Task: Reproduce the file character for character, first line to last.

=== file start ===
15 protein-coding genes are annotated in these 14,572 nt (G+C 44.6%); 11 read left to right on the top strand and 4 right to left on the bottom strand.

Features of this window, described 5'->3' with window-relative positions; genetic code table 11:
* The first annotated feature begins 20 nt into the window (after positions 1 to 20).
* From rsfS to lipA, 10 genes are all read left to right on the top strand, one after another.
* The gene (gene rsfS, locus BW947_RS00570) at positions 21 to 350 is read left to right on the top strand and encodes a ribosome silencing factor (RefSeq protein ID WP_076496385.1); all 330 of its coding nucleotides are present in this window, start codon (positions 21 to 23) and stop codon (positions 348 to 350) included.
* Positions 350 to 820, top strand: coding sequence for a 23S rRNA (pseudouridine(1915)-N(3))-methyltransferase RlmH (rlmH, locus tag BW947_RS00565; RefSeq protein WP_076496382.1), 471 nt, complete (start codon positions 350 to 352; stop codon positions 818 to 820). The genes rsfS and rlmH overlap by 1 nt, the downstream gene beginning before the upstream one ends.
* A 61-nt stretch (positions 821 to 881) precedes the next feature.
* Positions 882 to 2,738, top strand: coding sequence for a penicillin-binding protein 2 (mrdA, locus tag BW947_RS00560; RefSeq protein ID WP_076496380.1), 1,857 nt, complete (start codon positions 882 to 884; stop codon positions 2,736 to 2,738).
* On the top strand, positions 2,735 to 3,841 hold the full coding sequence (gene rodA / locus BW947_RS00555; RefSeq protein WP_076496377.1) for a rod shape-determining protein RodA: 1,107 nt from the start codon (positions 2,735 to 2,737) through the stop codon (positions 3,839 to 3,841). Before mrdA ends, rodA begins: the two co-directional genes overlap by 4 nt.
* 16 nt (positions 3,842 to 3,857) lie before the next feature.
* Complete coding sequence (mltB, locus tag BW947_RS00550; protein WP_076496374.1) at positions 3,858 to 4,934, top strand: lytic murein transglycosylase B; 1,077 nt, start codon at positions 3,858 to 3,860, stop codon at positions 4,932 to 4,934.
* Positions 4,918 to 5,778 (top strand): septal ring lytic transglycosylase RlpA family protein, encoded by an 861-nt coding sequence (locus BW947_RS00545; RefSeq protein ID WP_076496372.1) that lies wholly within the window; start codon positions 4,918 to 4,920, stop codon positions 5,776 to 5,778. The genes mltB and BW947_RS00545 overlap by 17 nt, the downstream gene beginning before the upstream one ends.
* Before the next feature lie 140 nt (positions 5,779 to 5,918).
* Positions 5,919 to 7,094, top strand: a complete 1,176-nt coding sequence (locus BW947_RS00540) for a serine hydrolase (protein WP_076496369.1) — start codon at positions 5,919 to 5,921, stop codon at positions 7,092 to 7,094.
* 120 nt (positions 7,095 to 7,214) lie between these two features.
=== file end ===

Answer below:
15 protein-coding genes are annotated in these 14,572 nt (G+C 44.6%); 11 read left to right on the top strand and 4 right to left on the bottom strand.

Features of this window, described 5'->3' with window-relative positions; genetic code table 11:
* The first annotated feature begins 20 nt into the window (after positions 1 to 20).
* From rsfS to lipA, 10 genes are all read left to right on the top strand, one after another.
* The gene (gene rsfS, locus BW947_RS00570) at positions 21 to 350 is read left to right on the top strand and encodes a ribosome silencing factor (RefSeq protein ID WP_076496385.1); all 330 of its coding nucleotides are present in this window, start codon (positions 21 to 23) and stop codon (positions 348 to 350) included.
* Positions 350 to 820, top strand: coding sequence for a 23S rRNA (pseudouridine(1915)-N(3))-methyltransferase RlmH (rlmH, locus tag BW947_RS00565; RefSeq protein WP_076496382.1), 471 nt, complete (start codon positions 350 to 352; stop codon positions 818 to 820). The genes rsfS and rlmH overlap by 1 nt, the downstream gene beginning before the upstream one ends.
* A 61-nt stretch (positions 821 to 881) precedes the next feature.
* Positions 882 to 2,738, top strand: coding sequence for a penicillin-binding protein 2 (mrdA, locus tag BW947_RS00560; RefSeq protein ID WP_076496380.1), 1,857 nt, complete (start codon positions 882 to 884; stop codon positions 2,736 to 2,738).
* On the top strand, positions 2,735 to 3,841 hold the full coding sequence (gene rodA / locus BW947_RS00555; RefSeq protein WP_076496377.1) for a rod shape-determining protein RodA: 1,107 nt from the start codon (positions 2,735 to 2,737) through the stop codon (positions 3,839 to 3,841). Before mrdA ends, rodA begins: the two co-directional genes overlap by 4 nt.
* 16 nt (positions 3,842 to 3,857) lie before the next feature.
* Complete coding sequence (mltB, locus tag BW947_RS00550; protein WP_076496374.1) at positions 3,858 to 4,934, top strand: lytic murein transglycosylase B; 1,077 nt, start codon at positions 3,858 to 3,860, stop codon at positions 4,932 to 4,934.
* Positions 4,918 to 5,778 (top strand): septal ring lytic transglycosylase RlpA family protein, encoded by an 861-nt coding sequence (locus BW947_RS00545; RefSeq protein ID WP_076496372.1) that lies wholly within the window; start codon positions 4,918 to 4,920, stop codon positions 5,776 to 5,778. The genes mltB and BW947_RS00545 overlap by 17 nt, the downstream gene beginning before the upstream one ends.
* Before the next feature lie 140 nt (positions 5,779 to 5,918).
* Positions 5,919 to 7,094, top strand: a complete 1,176-nt coding sequence (locus BW947_RS00540) for a serine hydrolase (protein WP_076496369.1) — start codon at positions 5,919 to 5,921, stop codon at positions 7,092 to 7,094.
* 120 nt (positions 7,095 to 7,214) lie between these two features.